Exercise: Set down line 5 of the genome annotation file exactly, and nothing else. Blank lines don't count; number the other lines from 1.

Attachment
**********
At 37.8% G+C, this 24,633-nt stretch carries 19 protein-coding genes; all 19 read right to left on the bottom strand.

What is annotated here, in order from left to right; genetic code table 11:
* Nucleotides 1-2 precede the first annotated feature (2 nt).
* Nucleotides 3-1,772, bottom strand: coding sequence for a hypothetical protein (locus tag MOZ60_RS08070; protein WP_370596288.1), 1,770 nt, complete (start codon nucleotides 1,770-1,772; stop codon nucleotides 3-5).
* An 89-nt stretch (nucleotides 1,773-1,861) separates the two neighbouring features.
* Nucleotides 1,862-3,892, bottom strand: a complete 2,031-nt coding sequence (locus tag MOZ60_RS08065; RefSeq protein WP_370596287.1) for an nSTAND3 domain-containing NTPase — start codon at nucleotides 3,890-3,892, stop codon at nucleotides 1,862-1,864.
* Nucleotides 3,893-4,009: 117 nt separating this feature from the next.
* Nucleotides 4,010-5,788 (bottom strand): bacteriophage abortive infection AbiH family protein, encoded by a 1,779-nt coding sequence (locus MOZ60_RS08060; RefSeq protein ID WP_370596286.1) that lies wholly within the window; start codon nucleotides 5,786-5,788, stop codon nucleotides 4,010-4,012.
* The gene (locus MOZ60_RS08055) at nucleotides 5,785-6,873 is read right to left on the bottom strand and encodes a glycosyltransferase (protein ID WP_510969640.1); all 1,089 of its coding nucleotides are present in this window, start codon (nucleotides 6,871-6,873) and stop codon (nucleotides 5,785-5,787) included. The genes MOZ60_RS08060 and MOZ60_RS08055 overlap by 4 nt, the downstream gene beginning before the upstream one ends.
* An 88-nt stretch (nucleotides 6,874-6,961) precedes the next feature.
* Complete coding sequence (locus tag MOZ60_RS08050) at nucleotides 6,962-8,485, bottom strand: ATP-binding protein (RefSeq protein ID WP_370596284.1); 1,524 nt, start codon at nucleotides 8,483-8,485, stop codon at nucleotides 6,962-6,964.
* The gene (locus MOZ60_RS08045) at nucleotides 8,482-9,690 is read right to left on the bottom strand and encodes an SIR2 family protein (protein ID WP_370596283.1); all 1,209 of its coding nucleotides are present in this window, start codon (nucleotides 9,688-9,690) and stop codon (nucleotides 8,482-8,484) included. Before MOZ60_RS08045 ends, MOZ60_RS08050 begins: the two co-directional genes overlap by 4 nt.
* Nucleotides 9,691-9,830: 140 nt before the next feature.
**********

* An 89-nt stretch (nucleotides 1,773-1,861) separates the two neighbouring features.